What’s a mother to do
with a son as precocious as this
what’s a freed slave woman to do
but smile at a son who poured out words
in stories on paper in print
what’s a mother to do
but swell with a bit of maternal pride
her son a leader of literary men
what’s a mother to think
her son out traveling the world
introduced to presidents and kings
while Jim Crow churns old hatreds
what’s a mother to do but hope
that after the searing civil war
her country will come to embrace her Paul
and all of his brothers and sisters
what’s an old black woman to do
but wake in the night terrified
as footsteps and fires still hammer and cleave
the fate of his brothers and sisters
Matilda Jane Dunbar was the mother of Paul Laurence Dunbar (1872–1906).
Born in Dayton, Ohio, and schoolmate and friend of Orville and Wilbur Wright, Paul Laurence Dunbar was one the first influential black poets in American literature.
© Frank Kearns 2015
Mortality and Canned Peas
It may sound heartless when I say
that my first memory of death
is tied to the taste and texture
of green peas from a can
When I first recalled all this
I was sure that these disparate thoughts
had accidentally bumped together
in pre-dawn mind meander time
so I circled back
around my first remembered home
first memory of mother sitting
on the low back stoop in summertime
then on to Maine and my first schools
box after box of feelings to sort through
or more like stacks of wrinkled paper
to be examined each in turn
and here it was the classmate
disappeared from school one day
my parents told me
as supper sat untouched on plates
told me heaven makes this all OK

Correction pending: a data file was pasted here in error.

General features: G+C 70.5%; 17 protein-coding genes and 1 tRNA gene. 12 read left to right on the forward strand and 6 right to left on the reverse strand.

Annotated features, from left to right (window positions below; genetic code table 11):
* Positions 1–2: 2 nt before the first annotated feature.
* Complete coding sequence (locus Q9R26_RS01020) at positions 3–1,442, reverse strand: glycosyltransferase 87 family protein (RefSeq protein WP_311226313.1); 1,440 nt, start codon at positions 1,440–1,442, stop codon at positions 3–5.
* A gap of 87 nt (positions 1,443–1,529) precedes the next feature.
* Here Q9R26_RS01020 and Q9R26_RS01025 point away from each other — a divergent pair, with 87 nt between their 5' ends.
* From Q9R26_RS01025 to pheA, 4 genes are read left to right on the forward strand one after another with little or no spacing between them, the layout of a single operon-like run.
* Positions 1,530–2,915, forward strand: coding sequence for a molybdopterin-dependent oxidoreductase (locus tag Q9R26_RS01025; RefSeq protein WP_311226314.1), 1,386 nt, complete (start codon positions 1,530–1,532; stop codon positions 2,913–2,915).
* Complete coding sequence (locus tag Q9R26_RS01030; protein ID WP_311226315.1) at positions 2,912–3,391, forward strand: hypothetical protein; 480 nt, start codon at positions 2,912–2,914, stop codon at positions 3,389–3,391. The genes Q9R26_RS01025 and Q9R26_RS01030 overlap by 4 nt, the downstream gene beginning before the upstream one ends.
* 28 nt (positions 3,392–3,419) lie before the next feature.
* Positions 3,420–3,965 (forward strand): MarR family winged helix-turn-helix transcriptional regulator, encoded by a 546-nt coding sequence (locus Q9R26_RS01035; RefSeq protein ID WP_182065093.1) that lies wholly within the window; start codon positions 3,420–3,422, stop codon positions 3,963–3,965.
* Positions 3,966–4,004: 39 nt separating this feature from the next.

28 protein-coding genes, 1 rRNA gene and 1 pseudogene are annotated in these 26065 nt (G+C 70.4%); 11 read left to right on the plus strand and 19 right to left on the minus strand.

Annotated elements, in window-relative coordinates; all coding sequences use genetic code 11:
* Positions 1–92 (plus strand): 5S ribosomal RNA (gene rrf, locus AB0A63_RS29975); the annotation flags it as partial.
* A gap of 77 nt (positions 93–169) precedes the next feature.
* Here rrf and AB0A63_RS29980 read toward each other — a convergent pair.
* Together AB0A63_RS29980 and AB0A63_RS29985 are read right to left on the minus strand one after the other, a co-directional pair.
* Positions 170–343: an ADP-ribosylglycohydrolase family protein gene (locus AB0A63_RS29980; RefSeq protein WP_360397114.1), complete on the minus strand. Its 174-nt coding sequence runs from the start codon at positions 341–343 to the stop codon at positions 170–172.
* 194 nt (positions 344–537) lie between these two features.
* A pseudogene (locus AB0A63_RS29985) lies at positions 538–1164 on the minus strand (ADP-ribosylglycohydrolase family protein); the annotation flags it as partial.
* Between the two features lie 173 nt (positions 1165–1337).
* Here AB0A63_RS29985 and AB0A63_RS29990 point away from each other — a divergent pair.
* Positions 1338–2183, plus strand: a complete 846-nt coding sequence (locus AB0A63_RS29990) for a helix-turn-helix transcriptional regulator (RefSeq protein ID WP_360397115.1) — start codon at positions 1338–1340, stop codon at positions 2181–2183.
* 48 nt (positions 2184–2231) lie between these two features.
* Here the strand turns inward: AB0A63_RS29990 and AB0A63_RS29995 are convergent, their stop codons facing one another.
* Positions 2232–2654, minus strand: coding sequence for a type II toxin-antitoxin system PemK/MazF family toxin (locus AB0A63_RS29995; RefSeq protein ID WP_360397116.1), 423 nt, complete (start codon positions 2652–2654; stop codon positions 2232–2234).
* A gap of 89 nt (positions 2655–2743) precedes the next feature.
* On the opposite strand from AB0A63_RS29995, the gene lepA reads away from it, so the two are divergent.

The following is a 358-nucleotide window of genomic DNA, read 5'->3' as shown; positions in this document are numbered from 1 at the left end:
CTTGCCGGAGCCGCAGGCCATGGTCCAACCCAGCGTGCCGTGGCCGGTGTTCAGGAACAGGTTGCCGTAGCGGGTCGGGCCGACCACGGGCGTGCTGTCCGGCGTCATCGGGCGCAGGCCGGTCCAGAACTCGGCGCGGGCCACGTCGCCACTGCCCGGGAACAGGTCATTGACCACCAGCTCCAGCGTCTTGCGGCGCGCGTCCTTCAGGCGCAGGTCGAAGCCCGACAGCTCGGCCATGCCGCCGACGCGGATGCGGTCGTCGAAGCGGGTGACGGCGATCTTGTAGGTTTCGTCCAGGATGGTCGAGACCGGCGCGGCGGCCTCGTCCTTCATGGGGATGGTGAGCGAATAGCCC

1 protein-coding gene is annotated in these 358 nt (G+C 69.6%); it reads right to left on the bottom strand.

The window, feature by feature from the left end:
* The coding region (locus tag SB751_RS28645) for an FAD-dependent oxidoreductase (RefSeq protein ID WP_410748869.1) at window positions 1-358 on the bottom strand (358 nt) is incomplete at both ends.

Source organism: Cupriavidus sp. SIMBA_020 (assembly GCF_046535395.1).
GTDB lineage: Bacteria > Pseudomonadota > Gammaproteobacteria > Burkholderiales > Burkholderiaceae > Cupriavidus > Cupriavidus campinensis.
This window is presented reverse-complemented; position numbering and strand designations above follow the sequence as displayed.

and so began digestion of
life and tuna casserole
and soggy tasting green peas from a can
My Father’s House
The house of my memory
is a semi-rural farm house
with musty smells of
old wall paper and indoor plants.
sitting at the dining room table
in pajamas and bathrobe
cigarettes and coffee
AM talk radio
at the agonies of the traffic report.
The house of my dream
is a different house
on a narrow fishing-town street
before great grandmother’s knick-knacks became
a part of frozen memory.
You are a boy
entering the magic door
winding up the attic staircase
the wood a lighter brown with hints of red
the steps twisting and so narrow.
The photograph is yellowed.
You are so delicate in your uniform
your China Burma India Theater patch
jumping out from small shoulders.
Your eyes are feeling something,
seeing something beyond you and me.
In the attic
rubber band model planes
delicate balsa stringers
with tissue paper skin
light as the still air.
And a homemade short wave radio set.
You hear the news
open that high peak window
and shout to the neighborhood
Pearl Harbor has been attacked!